Rene Magritte


Having a great influence on pop culture, minimalist and conceptual art, Rene Francois Magritte was born to humble beginnings, the eldest son of a tailor father and milliner mother. When he was just 14 years old, his mother committed suicide by throwing herself into the River Sambre near their Belgium home. Magritte witnessed rescuers pulling his mother from the river, the fabric of her dress covering her face. It is said that the vision haunted him, and was the inspiration behind a series of works he painted in the late 1920s, including his famous Les Amants.

Magrittes first surreal painting, The Lost Jockey, was painted in 1926 and featured at his first exhibition in Brussels in 1927. The exhibition was a critical failure, and the depressed Magritte moved with his wife Georgette Berger to Paris. It was there that he met André Breton and began his association with the surrealist community.

Magritte eventually returned to Brussels, and having been a poster and advertisement designer in the early 1920s, he formed an advertising agency with his brother. He remained in Brussels during the German occupation of Belgium during World War II, and this caused a falling out with Breton and some of the other surrealists, although Magritte continued to paint.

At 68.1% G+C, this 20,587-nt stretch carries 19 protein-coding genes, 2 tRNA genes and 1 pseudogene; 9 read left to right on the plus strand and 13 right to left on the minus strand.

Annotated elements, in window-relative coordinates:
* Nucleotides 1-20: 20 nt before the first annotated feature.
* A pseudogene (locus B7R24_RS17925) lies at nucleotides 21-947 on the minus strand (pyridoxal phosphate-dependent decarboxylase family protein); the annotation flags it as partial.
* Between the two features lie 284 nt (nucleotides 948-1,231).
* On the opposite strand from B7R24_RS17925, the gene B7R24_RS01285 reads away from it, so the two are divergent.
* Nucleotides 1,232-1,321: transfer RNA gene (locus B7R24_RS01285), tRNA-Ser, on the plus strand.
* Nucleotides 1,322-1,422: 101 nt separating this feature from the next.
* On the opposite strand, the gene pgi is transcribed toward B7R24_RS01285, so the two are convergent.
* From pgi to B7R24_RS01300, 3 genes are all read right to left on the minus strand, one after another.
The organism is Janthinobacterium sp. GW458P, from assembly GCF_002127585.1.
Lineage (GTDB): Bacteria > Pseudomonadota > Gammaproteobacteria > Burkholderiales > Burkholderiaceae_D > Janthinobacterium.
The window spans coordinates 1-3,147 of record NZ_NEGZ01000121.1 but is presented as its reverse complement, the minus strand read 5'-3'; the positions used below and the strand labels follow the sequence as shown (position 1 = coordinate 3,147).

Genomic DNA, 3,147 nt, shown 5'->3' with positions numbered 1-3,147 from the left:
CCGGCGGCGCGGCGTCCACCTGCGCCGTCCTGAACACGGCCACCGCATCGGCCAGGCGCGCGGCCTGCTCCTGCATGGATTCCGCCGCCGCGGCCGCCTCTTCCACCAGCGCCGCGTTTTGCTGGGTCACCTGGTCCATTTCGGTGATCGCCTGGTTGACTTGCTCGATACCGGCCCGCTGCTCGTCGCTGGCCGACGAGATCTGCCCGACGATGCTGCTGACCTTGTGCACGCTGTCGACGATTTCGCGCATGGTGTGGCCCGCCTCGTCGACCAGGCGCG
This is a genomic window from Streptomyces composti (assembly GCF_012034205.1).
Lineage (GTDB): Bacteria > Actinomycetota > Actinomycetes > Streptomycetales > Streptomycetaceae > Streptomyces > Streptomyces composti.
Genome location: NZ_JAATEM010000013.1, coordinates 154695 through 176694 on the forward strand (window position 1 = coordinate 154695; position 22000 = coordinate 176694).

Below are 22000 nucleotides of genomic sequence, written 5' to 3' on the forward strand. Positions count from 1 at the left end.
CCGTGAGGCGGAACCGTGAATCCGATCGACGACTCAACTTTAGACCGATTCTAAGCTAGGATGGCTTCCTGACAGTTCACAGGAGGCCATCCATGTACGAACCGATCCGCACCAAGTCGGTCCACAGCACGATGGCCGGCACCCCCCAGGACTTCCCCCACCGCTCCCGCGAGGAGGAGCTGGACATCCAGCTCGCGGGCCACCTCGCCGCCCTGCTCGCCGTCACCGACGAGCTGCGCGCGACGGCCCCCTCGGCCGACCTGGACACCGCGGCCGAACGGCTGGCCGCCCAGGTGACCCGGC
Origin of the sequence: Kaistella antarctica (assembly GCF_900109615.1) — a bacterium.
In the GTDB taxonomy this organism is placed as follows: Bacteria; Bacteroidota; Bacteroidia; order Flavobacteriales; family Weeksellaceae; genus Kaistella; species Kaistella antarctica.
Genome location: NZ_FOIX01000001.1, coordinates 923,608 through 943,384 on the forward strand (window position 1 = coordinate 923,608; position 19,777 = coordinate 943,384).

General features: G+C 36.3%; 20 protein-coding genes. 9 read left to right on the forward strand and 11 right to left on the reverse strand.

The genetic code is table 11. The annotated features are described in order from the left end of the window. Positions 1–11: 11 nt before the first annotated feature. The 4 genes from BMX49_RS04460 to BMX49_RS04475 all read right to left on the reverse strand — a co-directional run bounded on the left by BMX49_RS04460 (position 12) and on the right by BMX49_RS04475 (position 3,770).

Magritte is best known for his juxtaposition of ordinary objects in unusual context and for giving familiar objects new translations. He also enjoyed painting objects, only to point out that the objects he painted were not actually the object. For example, both in his painting The Treachery of Images, a painting of a pipe; and another painting depicting an apple, Magritte indicates that the paintings are not the object he has painted. He wanted the observer of his work to realize that no matter how closely he captured the image of an apple, a pipe, or any other object, the painting could not actually BE that object.

Magrittes popularity grew, especially in the pop culture arena throughout the 1960s. His work was shown multiple times in New York City, including a large retrospective at the Metropolitan Museum of Art in 1965.

Rene Magritte died from pancreatic cancer on August 15, 1967. He is buried Schaarbeek Cemetery in his home of Brussels, Belgium.

Surrealism Artists